Past JLTP Abstracts - Volume 2004 Issue 2


Will Video Kill the Radio Star? Visual Learning and the Use of Display Technology in the Law School Classroom

Fred Galves


This Article examines the advantages and disadvantages of using display technology to teach law. Display technology is computer-generated images and text used to supplement visually what the professor is saying verbally in class. Modern law students come from an age dominated by visual images—computers, the Internet, television, blockbuster films, pervasive advertising, etc.—but law school is taught largely the same way it has been for over one hundred years, with a professor standing at a podium and asking only verbal questions to a large class of students. Many law schools are adapting their physical classrooms to accommodate the use of display technology, but law professors in general lag behind society and other education professionals in using display technology to teach. Also, legal educators are generally falling behind the legal profession itself. Modern trial lawyers regularly use display technology, such as computer animations, videotaped depositions, and PowerPoint presentations, to “teach” and persuade juries, judges, and colleagues in a very effective way.

The Coming Technology of Knowledge Discovery: A Final Blow to Privacy Protection?

Charles Weiss


Expected advances in information technology for pattern recognition (“connecting the dots”) are likely to greatly increase the scope and sophistication of already powerful techniques for zeroing in on individual citizens and generating a detailed profile of their lives. These techniques may well prove to be valuable tools for the fight against terrorism. At the same time, they are likely to sweep away what little is left of U.S. privacy law, which has already been weakened by the dramatic advances in technology for surveillance and data mining, by the elimination of barriers between data acquisition by government and the much less regulated private sector, and by the whittling away of Fourth Amendment protections by the courts.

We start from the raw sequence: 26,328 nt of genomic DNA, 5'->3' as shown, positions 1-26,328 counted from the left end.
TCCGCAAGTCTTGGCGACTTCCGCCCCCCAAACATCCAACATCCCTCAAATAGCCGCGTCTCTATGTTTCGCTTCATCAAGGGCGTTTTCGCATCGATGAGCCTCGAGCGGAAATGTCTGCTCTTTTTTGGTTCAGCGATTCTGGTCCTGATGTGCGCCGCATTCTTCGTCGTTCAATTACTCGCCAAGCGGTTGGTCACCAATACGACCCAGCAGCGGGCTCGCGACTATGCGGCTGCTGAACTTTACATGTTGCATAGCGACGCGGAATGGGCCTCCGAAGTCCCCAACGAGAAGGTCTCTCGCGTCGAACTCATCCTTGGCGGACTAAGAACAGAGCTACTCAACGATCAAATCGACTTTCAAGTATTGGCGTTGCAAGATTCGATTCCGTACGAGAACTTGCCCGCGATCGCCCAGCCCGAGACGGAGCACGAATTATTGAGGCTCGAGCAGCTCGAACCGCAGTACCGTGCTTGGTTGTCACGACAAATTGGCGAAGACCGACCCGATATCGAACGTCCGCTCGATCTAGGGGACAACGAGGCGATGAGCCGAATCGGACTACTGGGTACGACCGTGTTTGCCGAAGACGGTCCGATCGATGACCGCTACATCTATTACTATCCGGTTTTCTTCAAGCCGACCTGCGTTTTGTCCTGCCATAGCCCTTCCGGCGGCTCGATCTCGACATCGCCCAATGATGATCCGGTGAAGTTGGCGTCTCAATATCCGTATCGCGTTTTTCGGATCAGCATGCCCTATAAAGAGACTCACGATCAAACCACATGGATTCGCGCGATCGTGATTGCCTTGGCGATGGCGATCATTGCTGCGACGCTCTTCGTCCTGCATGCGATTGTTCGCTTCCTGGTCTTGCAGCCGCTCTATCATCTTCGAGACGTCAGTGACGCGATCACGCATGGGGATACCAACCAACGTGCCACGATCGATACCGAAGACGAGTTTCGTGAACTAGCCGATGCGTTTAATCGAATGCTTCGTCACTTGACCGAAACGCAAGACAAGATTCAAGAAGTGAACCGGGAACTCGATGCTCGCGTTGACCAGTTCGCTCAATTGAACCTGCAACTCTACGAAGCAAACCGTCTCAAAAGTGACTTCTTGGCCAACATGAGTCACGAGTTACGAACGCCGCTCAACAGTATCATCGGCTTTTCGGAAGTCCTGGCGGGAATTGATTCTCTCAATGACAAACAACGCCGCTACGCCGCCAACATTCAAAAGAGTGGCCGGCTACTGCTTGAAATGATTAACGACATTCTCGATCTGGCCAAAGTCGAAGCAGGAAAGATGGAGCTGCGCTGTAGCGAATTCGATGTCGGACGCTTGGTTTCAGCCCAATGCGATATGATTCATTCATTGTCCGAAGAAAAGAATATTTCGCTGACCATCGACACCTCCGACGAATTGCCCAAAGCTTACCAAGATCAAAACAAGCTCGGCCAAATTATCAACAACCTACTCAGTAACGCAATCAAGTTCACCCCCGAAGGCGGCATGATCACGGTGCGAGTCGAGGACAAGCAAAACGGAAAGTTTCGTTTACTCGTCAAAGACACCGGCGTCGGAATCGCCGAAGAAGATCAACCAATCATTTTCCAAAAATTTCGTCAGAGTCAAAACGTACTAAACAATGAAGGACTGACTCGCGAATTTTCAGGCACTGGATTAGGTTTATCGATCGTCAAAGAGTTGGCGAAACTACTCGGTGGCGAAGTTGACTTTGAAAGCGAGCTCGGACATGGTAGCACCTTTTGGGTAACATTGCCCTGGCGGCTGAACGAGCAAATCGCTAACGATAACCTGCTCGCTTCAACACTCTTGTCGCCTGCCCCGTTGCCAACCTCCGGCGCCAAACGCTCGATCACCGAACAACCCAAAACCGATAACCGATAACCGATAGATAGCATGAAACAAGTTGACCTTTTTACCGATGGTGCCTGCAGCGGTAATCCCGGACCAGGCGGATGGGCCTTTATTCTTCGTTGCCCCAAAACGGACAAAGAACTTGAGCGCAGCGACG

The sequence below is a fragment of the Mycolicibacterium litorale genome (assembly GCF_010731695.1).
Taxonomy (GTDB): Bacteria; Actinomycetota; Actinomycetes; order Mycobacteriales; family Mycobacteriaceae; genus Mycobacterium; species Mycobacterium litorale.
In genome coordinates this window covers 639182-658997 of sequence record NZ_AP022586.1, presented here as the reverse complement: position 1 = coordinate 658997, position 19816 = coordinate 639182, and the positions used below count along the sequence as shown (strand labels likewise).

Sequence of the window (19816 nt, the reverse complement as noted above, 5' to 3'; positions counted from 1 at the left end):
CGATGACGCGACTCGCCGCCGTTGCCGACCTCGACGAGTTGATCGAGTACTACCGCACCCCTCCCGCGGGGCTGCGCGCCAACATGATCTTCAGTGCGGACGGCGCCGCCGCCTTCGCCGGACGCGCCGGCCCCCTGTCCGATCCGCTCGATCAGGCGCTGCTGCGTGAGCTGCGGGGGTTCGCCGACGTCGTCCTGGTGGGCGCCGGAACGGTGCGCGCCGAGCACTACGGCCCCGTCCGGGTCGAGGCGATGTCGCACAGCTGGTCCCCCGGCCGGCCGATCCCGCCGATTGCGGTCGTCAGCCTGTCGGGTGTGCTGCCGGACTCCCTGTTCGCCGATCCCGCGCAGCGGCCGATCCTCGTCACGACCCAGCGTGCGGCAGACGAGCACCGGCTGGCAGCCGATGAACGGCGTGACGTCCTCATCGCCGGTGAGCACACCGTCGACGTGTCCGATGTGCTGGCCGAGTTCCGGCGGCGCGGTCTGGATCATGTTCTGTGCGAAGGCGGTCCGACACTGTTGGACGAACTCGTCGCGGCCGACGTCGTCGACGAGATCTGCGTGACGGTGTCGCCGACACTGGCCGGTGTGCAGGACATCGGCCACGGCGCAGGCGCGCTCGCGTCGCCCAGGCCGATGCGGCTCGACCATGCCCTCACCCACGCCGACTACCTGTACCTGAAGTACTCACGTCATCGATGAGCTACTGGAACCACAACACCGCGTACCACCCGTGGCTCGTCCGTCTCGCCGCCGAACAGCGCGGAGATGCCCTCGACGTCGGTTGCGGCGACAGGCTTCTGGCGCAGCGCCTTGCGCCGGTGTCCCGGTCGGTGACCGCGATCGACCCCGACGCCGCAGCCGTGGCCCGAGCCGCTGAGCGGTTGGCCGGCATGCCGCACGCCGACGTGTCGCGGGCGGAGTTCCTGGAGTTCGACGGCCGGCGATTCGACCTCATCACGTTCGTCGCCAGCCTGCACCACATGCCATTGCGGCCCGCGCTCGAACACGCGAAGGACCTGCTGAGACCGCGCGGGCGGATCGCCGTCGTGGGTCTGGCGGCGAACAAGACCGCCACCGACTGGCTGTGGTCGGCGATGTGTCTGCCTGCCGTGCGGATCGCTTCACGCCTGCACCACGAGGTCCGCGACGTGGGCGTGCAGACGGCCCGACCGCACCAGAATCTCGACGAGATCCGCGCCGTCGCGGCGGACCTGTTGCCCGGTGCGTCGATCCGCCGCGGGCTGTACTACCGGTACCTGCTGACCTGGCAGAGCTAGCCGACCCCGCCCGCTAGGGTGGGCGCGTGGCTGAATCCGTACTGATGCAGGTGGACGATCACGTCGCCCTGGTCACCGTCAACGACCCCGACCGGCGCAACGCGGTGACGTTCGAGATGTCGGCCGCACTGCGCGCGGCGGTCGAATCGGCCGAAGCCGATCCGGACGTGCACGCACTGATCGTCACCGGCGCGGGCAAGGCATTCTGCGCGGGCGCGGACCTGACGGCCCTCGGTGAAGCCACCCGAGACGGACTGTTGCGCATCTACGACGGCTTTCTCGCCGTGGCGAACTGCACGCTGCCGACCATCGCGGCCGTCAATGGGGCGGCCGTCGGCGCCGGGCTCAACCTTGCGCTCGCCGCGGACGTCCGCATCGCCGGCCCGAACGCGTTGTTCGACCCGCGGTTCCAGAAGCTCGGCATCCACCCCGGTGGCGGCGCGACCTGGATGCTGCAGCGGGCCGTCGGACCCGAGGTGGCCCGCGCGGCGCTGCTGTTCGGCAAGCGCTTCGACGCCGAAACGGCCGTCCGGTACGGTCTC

Someone's Watching: Protecting Privilege on Both Sides of the Table During Electronic Discovery

Christopher N. George


This Essay discusses the similarities and differences between traditional and electronic discovery, and also reviews the privileges protecting attorney–client communication and attorney work product. The Essay then provides some suggestions for both practitioners and courts designed to protect the privileges and rights of both parties involved in discovery, particularly in document production and inspection. For example, diligent use of protective orders and highly confidential “attorneys’ eyes only” exchanges of electronic discovery can protect the confidentiality of the producing party and preserve the discovering party’s freedom to conduct discovery and develop a strategy for the litigation. Hopefully a discussion of the possibilities and ramifications will raise awareness of potential pitfalls and obligations introduced by electronic discovery practice.


Dollars and Sense: Why the International Space Station is a Better Investment than Deep Space Exploration for Nasa in a Post-Columbia World

Ashley A. Hutcheson


Digital Slaves of the Render Farms?: Virtual Actors and Intellectual Property Rights

Adam Faier


Limits on Media Ownership: Should the FCC Curb Its Reliance on Deregulation?

David S. Miller